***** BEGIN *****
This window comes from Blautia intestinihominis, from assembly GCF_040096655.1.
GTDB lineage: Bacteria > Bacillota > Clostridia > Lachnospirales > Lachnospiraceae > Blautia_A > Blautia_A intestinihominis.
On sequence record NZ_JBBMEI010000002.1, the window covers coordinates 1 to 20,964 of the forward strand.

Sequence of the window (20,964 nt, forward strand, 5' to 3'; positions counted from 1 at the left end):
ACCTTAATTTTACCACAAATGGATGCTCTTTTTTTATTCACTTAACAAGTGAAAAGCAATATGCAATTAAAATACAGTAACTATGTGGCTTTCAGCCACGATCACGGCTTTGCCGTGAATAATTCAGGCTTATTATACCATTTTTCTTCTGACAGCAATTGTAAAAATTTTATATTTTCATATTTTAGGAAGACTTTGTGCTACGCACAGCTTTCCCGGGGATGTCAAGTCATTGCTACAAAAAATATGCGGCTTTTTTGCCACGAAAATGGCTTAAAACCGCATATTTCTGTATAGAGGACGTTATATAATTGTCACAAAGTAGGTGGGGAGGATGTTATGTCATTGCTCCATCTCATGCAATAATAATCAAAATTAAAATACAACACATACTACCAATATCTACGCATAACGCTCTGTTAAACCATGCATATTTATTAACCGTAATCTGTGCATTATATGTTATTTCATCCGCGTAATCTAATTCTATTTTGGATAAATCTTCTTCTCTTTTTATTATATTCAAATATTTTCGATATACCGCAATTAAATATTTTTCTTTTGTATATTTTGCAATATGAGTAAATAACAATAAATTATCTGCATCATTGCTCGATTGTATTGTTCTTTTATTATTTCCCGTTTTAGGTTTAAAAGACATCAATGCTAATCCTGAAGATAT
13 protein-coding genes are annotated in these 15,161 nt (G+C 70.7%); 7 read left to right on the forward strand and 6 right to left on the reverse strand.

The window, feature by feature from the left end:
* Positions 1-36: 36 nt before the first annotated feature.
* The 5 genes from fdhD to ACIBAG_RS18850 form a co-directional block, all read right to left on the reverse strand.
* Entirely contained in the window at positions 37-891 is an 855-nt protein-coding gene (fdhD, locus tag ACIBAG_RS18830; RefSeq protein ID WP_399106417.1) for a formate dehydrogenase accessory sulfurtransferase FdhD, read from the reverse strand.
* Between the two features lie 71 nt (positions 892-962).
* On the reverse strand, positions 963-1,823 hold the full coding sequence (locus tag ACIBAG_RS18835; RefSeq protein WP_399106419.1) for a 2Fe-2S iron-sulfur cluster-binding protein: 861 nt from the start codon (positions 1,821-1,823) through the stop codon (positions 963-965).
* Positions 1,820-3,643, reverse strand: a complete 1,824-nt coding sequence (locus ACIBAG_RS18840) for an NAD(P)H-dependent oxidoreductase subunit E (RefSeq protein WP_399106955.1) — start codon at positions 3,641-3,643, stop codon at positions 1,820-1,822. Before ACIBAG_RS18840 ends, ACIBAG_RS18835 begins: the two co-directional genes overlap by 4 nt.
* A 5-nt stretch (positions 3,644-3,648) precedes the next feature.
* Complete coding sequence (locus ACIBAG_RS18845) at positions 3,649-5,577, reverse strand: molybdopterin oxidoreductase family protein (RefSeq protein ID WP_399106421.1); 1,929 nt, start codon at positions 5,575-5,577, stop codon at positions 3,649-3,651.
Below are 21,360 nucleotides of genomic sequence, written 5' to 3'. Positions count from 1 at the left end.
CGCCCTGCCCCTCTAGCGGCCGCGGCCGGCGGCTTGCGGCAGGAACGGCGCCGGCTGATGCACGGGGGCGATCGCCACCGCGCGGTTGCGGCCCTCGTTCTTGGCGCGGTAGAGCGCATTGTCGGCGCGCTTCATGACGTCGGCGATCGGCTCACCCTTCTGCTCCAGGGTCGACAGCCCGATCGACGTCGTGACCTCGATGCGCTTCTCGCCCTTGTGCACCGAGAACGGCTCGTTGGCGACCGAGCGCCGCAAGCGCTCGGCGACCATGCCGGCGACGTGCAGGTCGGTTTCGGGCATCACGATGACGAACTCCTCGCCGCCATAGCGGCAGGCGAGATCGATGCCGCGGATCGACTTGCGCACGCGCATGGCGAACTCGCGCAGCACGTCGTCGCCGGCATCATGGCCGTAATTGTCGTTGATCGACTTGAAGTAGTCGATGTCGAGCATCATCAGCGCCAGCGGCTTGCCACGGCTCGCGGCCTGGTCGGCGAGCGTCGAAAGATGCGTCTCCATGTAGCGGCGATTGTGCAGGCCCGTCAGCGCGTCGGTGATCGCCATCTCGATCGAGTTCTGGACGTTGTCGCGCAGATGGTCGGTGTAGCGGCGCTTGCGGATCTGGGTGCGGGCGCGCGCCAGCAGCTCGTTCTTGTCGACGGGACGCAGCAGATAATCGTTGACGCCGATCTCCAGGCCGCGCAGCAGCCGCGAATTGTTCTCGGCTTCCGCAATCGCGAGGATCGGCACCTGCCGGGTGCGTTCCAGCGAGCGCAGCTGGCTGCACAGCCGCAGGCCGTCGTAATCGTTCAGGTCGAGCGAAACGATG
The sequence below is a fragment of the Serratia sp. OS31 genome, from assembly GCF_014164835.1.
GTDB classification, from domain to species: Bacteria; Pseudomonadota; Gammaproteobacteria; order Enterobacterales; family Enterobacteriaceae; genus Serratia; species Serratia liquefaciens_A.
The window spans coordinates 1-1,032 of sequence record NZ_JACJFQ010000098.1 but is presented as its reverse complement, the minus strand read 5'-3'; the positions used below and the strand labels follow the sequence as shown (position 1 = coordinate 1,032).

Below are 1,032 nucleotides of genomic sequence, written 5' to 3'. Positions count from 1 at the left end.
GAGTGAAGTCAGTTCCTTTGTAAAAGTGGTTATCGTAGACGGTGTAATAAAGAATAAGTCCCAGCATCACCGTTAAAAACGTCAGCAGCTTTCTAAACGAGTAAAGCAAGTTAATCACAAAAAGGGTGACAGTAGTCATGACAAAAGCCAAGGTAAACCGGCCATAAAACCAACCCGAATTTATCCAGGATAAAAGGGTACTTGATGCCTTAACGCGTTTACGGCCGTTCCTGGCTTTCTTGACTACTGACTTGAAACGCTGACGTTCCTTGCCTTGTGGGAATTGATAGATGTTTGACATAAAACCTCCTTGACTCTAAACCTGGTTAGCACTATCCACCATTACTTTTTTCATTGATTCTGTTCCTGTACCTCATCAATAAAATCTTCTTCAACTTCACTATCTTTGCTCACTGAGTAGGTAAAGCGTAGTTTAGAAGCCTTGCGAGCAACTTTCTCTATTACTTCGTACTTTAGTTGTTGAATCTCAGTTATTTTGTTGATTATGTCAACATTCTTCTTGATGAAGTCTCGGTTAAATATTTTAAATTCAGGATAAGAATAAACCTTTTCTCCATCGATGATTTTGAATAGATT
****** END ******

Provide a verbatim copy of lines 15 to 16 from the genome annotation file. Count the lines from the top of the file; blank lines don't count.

* Complete coding sequence (locus ACIBAG_RS18845) at positions 3,649-5,577, reverse strand: molybdopterin oxidoreductase family protein (RefSeq protein ID WP_399106421.1); 1,929 nt, start codon at positions 5,575-5,577, stop codon at positions 3,649-3,651.
Below are 21,360 nucleotides of genomic sequence, written 5' to 3'. Positions count from 1 at the left end.